If you fail to pay your council tax within seven days of receiving a reminder you’ll be sent a ‘final notice’ telling you to pay all of your council tax for the rest of the year. Should you ignore this, the council will usually apply to the courts for permission to collect the debt from you and they might send a bailiff to your home or take money from your salary or any benefit payments you receive.

Creditfix’s regional manager Layla Johnson says: “Local authorities have rights that private companies don’t when it comes to debt collection, which means falling behind can have serious consequences.”

“In the worst cases, failure to pay council tax debts can lead to a prison sentence so it’s important not to bury your head in the sand if you’re struggling to pay.”

Other ways to save on your council tax bill  

If you don't qualify for a council tax reduction, or are still struggling to pay in spite of a reduction, there are other ways you might be able to reduce your council tax bill. 

Check how you pay

Council tax is usually split into 10 monthly payments which means you don’t have to pay anything for two months of the year (February and March). However, your council must allow you to apply to split the payments into 12 to make it more manageable if required. Doing so won’t lower your overall bill, but you will pay less each month. 

For example, if your council tax bill for the year was £2,000, this would cost you £200 a month over 10 months. But if you split the bill over 12 months, your payments would be reduced to £166.67 a month. Setting up a council tax direct debit will also enable you to change your payment date to a more suitable one - say, just after you’ve been paid. 

Check that you are in the correct band

It’s also worth checking you’re in the correct council tax band, particularly if you are in a higher one than your neighbours but the properties are similar. In England and Scotland, council tax bands run from A to H, with A being the cheapest council tax band, and H the most expensive. In Wales, council tax bands run from A to I, while Northern Ireland does not use the council tax system.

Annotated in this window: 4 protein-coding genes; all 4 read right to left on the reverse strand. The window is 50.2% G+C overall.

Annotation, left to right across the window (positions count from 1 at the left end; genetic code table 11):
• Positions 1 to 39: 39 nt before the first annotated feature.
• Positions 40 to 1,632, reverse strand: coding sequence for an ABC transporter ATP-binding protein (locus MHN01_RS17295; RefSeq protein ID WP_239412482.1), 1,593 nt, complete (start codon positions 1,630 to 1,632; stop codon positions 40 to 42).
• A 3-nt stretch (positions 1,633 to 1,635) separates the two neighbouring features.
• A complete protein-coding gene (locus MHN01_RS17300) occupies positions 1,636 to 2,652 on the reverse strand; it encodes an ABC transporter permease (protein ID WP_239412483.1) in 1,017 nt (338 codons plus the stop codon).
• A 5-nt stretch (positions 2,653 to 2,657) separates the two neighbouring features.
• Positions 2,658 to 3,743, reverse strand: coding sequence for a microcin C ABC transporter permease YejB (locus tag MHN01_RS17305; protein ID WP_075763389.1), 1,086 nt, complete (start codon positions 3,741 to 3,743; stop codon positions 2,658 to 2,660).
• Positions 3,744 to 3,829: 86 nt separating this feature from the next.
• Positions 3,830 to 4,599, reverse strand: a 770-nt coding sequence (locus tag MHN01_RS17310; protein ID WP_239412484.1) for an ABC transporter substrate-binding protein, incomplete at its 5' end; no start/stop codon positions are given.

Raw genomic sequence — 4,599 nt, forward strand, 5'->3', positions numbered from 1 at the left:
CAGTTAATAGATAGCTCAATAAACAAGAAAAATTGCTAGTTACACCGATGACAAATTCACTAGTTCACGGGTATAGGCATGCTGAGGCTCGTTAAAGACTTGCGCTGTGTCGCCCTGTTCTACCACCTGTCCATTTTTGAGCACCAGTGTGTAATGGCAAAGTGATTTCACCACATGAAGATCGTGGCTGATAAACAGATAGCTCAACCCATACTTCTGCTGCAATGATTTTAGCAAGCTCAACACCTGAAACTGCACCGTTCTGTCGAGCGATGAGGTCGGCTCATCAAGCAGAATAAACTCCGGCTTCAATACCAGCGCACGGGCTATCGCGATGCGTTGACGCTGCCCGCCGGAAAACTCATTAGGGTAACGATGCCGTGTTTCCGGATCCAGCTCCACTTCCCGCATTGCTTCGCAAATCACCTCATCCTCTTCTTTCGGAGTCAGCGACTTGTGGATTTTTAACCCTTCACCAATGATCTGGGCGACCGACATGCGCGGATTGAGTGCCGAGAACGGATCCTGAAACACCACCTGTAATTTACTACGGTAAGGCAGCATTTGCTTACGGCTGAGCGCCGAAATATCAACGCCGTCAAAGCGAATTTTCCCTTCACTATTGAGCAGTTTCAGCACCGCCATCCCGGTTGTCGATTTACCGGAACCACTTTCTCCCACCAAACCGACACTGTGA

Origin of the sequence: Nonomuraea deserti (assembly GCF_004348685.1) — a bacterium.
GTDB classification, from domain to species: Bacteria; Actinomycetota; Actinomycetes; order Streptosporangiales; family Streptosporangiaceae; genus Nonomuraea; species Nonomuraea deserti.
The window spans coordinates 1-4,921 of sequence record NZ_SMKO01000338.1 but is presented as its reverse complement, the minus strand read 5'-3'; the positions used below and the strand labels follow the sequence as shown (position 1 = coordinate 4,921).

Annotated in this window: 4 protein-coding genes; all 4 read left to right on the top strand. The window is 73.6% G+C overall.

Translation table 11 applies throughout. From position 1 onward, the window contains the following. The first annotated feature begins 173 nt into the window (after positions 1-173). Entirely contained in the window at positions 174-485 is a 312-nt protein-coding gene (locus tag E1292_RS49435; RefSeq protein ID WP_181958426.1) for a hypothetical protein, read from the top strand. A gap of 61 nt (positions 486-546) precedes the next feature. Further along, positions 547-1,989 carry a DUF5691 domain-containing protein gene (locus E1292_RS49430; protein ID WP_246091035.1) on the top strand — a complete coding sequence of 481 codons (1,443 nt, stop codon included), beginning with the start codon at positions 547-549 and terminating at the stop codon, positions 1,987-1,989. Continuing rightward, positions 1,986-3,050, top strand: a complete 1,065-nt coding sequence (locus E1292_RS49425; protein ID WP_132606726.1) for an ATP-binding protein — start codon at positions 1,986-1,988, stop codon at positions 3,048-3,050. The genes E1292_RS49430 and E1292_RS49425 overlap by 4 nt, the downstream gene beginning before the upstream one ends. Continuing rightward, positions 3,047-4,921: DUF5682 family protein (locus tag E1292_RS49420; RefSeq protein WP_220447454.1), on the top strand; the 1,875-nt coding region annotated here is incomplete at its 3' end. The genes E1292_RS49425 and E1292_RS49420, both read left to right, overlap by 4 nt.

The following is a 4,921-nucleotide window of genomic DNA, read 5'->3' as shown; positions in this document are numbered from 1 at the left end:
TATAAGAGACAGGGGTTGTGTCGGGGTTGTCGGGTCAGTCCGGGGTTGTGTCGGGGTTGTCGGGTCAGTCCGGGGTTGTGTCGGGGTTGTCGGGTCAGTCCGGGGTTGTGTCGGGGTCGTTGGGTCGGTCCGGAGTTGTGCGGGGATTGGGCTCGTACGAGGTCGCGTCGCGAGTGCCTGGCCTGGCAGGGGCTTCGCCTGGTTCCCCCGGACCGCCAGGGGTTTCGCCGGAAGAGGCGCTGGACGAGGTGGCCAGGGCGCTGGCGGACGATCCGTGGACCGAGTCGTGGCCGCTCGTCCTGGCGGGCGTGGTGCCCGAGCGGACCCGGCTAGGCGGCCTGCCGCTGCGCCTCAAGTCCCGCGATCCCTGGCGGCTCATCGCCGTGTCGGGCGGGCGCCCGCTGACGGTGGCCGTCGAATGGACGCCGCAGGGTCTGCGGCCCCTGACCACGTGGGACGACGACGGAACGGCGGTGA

Your latest council tax bill should tell you which band you are in or you can check online. If you think you are in a higher, more expensive band than you should be, you can ask for it to be reassessed through the Valuation Office Agency. If you’re lucky, you could reduce your council tax bill by a considerable sum. 

But remember, if you challenge your council tax band, it might be found that you should be in a more expensive tax band, so speak to your neighbours and see what tax band they are in and do some research online before you challenge your band. 

What other support can you get if you are struggling to pay your bills? 

If you are finding it difficult to pay your bills, there are a number of ways you can get additional support. 

For a start, more than eight million low-income households are eligible for a £650 cost of living payment, with the first instalment of £326 having already hit bank accounts and the second instalment of £324 due this autumn. 

On top of this, those in the lowest council tax bands A to D will get a £150 council tax rebate. You may have already received yours.

Almost all UK households will also receive a £400 energy rebate from October, which is when the energy bill freeze also kicks in. Additional help is also available for those struggling with their energy bills.   

Rachel Wait
Personal finance expert

Mum of two, Rachel is a freelance personal finance journalist who has been writing about everything from mortgages to car insurance for over a decade. Having previously worked at Shares Magazine, where she specialised in small-cap stocks, Rachel developed a passion for consumer finance and saving money when she moved to lovemoney.com. She later spent more than 8 years as an editor at price comparison site MoneySuperMarket, often acting as spokesperson. Rachel went freelance in 2020, just as the pandemic hit, and has since written for numerous websites and national newspapers, including The Mail on Sunday, The Observer, The Sun and Forbes. She is passionate about helping families become more confident with their finances, giving them the tools they need to take control of their money and make savings. In her spare time, Rachel is a keen traveller and baker.